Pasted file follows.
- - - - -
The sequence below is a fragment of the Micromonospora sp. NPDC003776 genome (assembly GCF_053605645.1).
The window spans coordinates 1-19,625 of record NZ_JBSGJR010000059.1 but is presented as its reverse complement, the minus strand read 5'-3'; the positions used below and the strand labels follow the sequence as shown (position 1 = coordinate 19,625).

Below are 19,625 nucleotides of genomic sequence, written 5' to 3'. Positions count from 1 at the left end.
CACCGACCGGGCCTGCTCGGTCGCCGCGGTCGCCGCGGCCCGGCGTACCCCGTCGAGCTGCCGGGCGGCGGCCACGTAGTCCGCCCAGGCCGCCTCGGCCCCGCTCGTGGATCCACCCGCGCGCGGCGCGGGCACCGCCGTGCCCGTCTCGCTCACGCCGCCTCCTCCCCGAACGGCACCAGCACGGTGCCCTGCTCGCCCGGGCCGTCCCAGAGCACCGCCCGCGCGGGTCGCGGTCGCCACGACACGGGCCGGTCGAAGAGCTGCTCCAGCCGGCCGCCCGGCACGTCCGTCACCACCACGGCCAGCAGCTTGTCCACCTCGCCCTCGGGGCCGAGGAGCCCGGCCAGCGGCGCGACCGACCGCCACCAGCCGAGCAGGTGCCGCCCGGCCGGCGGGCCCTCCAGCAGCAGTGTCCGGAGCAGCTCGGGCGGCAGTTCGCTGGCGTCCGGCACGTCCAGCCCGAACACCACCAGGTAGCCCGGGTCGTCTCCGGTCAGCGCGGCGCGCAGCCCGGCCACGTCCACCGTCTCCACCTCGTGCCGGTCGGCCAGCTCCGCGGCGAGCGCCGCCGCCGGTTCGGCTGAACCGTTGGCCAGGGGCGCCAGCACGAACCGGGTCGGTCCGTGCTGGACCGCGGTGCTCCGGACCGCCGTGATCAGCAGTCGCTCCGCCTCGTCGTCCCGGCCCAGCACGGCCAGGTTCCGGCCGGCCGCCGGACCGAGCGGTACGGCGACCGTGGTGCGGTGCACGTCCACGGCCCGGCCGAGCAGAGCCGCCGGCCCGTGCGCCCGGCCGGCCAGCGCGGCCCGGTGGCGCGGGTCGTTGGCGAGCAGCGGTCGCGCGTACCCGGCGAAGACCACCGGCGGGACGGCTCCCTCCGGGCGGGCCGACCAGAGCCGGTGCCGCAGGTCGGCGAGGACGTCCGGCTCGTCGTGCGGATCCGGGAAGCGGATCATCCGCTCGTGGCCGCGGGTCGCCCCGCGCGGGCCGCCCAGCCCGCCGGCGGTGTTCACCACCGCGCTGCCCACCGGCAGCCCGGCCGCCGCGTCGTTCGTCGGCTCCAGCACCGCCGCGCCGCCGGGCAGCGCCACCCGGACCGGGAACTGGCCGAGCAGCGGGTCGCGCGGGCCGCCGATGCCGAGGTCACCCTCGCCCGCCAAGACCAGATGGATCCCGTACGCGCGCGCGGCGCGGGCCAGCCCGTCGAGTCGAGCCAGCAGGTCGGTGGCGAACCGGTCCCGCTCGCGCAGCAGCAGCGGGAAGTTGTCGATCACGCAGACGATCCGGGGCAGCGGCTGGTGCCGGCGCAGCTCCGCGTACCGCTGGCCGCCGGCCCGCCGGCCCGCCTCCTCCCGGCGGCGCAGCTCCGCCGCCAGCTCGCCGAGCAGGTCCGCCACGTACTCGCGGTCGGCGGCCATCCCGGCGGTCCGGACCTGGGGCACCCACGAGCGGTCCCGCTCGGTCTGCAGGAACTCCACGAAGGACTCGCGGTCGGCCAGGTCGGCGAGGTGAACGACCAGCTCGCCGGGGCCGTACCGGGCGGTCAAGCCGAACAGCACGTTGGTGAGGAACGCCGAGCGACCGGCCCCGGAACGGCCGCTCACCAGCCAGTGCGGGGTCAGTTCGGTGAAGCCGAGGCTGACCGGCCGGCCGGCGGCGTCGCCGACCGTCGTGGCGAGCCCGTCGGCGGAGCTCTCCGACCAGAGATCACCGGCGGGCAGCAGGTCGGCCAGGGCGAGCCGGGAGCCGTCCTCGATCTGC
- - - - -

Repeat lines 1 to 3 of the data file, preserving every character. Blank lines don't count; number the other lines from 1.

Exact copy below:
The sequence below is a fragment of the Micromonospora sp. NPDC003776 genome (assembly GCF_053605645.1).
The window spans coordinates 1-19,625 of record NZ_JBSGJR010000059.1 but is presented as its reverse complement, the minus strand read 5'-3'; the positions used below and the strand labels follow the sequence as shown (position 1 = coordinate 19,625).

Below are 19,625 nucleotides of genomic sequence, written 5' to 3'. Positions count from 1 at the left end.